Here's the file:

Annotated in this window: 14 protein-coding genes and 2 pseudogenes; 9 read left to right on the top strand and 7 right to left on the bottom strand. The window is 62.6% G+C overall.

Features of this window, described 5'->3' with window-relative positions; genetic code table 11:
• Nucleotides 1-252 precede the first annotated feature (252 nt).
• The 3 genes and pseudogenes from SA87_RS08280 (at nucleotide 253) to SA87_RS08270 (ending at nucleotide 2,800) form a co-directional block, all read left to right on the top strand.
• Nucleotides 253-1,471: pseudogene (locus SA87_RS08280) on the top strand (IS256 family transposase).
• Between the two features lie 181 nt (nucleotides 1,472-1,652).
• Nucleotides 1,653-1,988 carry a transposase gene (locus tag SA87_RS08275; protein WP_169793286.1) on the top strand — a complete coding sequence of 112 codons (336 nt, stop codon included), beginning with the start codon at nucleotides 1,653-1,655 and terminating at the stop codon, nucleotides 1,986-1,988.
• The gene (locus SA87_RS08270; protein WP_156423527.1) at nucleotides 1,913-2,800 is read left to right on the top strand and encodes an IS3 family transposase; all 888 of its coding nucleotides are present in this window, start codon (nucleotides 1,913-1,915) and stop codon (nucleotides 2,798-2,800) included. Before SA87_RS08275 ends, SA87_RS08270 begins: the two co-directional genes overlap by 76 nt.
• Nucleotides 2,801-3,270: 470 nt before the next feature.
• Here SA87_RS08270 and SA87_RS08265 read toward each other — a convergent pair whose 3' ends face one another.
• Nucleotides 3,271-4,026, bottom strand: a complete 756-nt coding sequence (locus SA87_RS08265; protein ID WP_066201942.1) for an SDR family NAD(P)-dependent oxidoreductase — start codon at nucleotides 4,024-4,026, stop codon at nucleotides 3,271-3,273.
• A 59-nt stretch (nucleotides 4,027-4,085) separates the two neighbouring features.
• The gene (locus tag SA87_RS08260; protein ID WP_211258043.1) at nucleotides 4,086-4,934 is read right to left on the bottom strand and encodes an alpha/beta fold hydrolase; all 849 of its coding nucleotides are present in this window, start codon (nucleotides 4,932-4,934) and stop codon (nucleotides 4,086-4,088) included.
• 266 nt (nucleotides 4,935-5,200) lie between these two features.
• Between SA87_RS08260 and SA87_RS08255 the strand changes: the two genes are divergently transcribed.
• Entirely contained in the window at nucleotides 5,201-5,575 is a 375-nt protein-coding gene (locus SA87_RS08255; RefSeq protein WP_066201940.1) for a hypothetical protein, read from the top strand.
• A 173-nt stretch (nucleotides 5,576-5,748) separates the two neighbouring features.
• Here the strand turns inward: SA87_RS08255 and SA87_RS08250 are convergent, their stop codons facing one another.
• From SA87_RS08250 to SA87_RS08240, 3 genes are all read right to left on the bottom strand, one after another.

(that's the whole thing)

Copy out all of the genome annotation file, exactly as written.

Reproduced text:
Annotated in this window: 14 protein-coding genes and 2 pseudogenes; 9 read left to right on the top strand and 7 right to left on the bottom strand. The window is 62.6% G+C overall.

Features of this window, described 5'->3' with window-relative positions; genetic code table 11:
• Nucleotides 1-252 precede the first annotated feature (252 nt).
• The 3 genes and pseudogenes from SA87_RS08280 (at nucleotide 253) to SA87_RS08270 (ending at nucleotide 2,800) form a co-directional block, all read left to right on the top strand.
• Nucleotides 253-1,471: pseudogene (locus SA87_RS08280) on the top strand (IS256 family transposase).
• Between the two features lie 181 nt (nucleotides 1,472-1,652).
• Nucleotides 1,653-1,988 carry a transposase gene (locus tag SA87_RS08275; protein WP_169793286.1) on the top strand — a complete coding sequence of 112 codons (336 nt, stop codon included), beginning with the start codon at nucleotides 1,653-1,655 and terminating at the stop codon, nucleotides 1,986-1,988.
• The gene (locus SA87_RS08270; protein WP_156423527.1) at nucleotides 1,913-2,800 is read left to right on the top strand and encodes an IS3 family transposase; all 888 of its coding nucleotides are present in this window, start codon (nucleotides 1,913-1,915) and stop codon (nucleotides 2,798-2,800) included. Before SA87_RS08275 ends, SA87_RS08270 begins: the two co-directional genes overlap by 76 nt.
• Nucleotides 2,801-3,270: 470 nt before the next feature.
• Here SA87_RS08270 and SA87_RS08265 read toward each other — a convergent pair whose 3' ends face one another.
• Nucleotides 3,271-4,026, bottom strand: a complete 756-nt coding sequence (locus SA87_RS08265; protein ID WP_066201942.1) for an SDR family NAD(P)-dependent oxidoreductase — start codon at nucleotides 4,024-4,026, stop codon at nucleotides 3,271-3,273.
• A 59-nt stretch (nucleotides 4,027-4,085) separates the two neighbouring features.
• The gene (locus tag SA87_RS08260; protein ID WP_211258043.1) at nucleotides 4,086-4,934 is read right to left on the bottom strand and encodes an alpha/beta fold hydrolase; all 849 of its coding nucleotides are present in this window, start codon (nucleotides 4,932-4,934) and stop codon (nucleotides 4,086-4,088) included.
• 266 nt (nucleotides 4,935-5,200) lie between these two features.
• Between SA87_RS08260 and SA87_RS08255 the strand changes: the two genes are divergently transcribed.
• Entirely contained in the window at nucleotides 5,201-5,575 is a 375-nt protein-coding gene (locus SA87_RS08255; RefSeq protein WP_066201940.1) for a hypothetical protein, read from the top strand.
• A 173-nt stretch (nucleotides 5,576-5,748) separates the two neighbouring features.
• Here the strand turns inward: SA87_RS08255 and SA87_RS08250 are convergent, their stop codons facing one another.
• From SA87_RS08250 to SA87_RS08240, 3 genes are all read right to left on the bottom strand, one after another.